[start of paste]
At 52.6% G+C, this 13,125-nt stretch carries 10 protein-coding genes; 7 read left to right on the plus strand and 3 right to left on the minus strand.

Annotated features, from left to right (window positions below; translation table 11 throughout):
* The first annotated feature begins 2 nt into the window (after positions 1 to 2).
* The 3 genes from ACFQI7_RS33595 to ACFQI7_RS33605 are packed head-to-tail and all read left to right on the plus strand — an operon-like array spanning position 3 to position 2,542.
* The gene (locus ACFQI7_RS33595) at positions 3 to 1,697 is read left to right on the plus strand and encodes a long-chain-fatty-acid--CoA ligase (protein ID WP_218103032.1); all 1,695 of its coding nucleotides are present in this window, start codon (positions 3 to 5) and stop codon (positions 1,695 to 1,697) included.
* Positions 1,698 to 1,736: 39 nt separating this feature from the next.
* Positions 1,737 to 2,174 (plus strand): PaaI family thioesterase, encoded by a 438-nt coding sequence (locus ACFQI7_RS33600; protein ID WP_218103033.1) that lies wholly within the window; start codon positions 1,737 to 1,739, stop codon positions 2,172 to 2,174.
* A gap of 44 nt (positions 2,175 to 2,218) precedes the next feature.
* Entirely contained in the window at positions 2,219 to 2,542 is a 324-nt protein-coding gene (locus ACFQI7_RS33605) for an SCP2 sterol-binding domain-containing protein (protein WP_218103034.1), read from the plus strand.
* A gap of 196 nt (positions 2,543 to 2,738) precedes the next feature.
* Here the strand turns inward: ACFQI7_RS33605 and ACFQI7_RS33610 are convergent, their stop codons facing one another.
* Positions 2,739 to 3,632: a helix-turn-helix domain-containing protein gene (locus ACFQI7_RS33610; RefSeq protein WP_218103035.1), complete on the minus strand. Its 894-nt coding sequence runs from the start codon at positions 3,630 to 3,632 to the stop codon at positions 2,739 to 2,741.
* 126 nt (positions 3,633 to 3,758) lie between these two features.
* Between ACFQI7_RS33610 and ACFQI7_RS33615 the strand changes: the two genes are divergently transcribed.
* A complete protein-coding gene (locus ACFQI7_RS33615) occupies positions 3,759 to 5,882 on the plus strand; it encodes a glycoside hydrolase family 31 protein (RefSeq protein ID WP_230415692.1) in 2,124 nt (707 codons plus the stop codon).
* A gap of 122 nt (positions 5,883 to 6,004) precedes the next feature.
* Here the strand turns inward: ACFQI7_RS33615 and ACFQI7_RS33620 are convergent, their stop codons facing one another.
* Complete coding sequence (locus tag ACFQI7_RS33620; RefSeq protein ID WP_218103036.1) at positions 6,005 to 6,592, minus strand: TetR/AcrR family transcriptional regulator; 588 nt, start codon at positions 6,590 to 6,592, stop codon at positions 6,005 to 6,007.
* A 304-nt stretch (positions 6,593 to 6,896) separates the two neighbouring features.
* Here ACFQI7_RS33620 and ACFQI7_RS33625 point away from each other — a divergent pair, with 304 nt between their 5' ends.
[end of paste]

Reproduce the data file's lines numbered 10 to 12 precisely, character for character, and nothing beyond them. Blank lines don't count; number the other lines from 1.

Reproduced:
* A gap of 196 nt (positions 2,543 to 2,738) precedes the next feature.
* Here the strand turns inward: ACFQI7_RS33605 and ACFQI7_RS33610 are convergent, their stop codons facing one another.
* Positions 2,739 to 3,632: a helix-turn-helix domain-containing protein gene (locus ACFQI7_RS33610; RefSeq protein WP_218103035.1), complete on the minus strand. Its 894-nt coding sequence runs from the start codon at positions 3,630 to 3,632 to the stop codon at positions 2,739 to 2,741.